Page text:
One of the other issues with men especially is that when they do attempt suicide, they are more likely to choose a more lethal method.
And so that is part of the reason why suicide rates are higher in men.
But the issue of depression and mental health is something that we can tackle, right?
I mean, it's not an intractable problem. We can address it, but there has to be a shift and there has to be an acknowledgment among doctors and among family members that men get depressed, too, and men need mental-health support.
And men have to be taught, boys have to be taught, that you don't have to be strong all the time and that you can ask for help.
But I don't want to blame men. I don't want to make it sound like, "Well, you know, it's up to you to figure out." There is a structural problem here.
One of the deep ironies that it's kind of revealed itself to me as we've been having this conversation is that, kind of across the board, if you're a man, there's a strong likelihood that you are going to live a shorter life than a woman.
But is it not also true that the studies, the medical studies that sort of, you know, unpack deeper insights into how we live and how our bodies function, aren't those predominantly sort of done on men.
Like, they're doing the research on us and, we're the ones sort of dying sooner anyway. It just feels like there's kind of a tension there that I don't really understand.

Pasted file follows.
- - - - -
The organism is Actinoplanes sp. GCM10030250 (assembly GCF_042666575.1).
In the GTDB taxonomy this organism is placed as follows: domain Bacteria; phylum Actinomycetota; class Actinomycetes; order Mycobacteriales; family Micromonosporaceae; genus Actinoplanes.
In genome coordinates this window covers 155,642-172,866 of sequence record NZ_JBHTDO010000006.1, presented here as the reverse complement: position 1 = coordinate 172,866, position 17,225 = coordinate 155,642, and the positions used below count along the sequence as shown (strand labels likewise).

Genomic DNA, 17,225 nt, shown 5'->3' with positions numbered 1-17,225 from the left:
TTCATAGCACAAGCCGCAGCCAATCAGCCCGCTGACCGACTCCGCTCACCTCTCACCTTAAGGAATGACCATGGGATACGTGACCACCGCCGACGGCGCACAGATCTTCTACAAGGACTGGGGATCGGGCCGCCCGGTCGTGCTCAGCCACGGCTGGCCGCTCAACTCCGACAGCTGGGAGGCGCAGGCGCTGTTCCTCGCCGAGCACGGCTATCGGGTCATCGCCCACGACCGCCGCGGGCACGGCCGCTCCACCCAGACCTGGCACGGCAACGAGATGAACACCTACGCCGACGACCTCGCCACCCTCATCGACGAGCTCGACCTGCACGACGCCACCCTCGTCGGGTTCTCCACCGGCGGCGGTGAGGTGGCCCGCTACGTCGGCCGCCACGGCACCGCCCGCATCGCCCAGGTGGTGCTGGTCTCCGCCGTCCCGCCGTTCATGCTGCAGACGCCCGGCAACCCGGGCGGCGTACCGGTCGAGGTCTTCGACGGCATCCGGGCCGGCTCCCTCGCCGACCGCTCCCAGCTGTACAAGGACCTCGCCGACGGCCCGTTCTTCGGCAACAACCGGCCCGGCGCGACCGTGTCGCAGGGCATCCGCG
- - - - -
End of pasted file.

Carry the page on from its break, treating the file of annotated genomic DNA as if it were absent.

I mean, that is a puzzle. And it is true that, over the years, men have been more represented in medical research than women,
and that often has stemmed from this patriarchal notion that women were really too delicate to be put into medical studies or that you might affect their ability to have a child or they might be pregnant, and "we really shouldn't bring women into medical research."
So I don't want to say that there aren't problems.
But what is odd is that men have largely been represented in medical research, and they're studying things like heart disease, and yet we still don't really understand why men develop heart disease much sooner than women at a much younger age. Much younger age.
The gap in heart disease and heart attacks starts to close around 70 with men and women, but before that, men have a much higher rate.
And when you think about all the research that has been done on men and heart disease, it's kind of shocking.
We're not asking the right questions, apparently. We're not approaching it in the right way.